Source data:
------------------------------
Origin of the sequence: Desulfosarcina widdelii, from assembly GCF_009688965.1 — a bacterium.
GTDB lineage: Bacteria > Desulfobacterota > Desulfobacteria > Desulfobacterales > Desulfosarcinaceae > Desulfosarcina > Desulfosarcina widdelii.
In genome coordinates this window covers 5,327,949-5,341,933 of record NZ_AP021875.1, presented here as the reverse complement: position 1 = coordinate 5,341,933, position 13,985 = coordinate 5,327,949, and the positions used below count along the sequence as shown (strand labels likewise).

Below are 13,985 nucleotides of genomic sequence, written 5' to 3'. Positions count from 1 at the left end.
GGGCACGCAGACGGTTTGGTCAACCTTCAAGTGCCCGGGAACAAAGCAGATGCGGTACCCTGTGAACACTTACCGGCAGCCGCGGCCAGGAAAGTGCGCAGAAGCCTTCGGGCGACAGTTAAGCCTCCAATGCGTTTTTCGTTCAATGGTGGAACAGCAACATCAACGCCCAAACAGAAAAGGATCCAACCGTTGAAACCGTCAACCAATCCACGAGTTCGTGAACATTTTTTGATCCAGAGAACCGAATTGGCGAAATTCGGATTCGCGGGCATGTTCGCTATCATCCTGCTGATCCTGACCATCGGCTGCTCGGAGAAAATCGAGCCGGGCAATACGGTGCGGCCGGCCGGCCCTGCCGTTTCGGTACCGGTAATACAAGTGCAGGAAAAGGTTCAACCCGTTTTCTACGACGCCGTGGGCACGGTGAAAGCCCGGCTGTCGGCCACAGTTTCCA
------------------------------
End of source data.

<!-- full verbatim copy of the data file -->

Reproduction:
Origin of the sequence: Desulfosarcina widdelii, from assembly GCF_009688965.1 — a bacterium.
GTDB lineage: Bacteria > Desulfobacterota > Desulfobacteria > Desulfobacterales > Desulfosarcinaceae > Desulfosarcina > Desulfosarcina widdelii.
In genome coordinates this window covers 5,327,949-5,341,933 of record NZ_AP021875.1, presented here as the reverse complement: position 1 = coordinate 5,341,933, position 13,985 = coordinate 5,327,949, and the positions used below count along the sequence as shown (strand labels likewise).

Below are 13,985 nucleotides of genomic sequence, written 5' to 3'. Positions count from 1 at the left end.
GGGCACGCAGACGGTTTGGTCAACCTTCAAGTGCCCGGGAACAAAGCAGATGCGGTACCCTGTGAACACTTACCGGCAGCCGCGGCCAGGAAAGTGCGCAGAAGCCTTCGGGCGACAGTTAAGCCTCCAATGCGTTTTTCGTTCAATGGTGGAACAGCAACATCAACGCCCAAACAGAAAAGGATCCAACCGTTGAAACCGTCAACCAATCCACGAGTTCGTGAACATTTTTTGATCCAGAGAACCGAATTGGCGAAATTCGGATTCGCGGGCATGTTCGCTATCATCCTGCTGATCCTGACCATCGGCTGCTCGGAGAAAATCGAGCCGGGCAATACGGTGCGGCCGGCCGGCCCTGCCGTTTCGGTACCGGTAATACAAGTGCAGGAAAAGGTTCAACCCGTTTTCTACGACGCCGTGGGCACGGTGAAAGCCCGGCTGTCGGCCACAGTTTCCA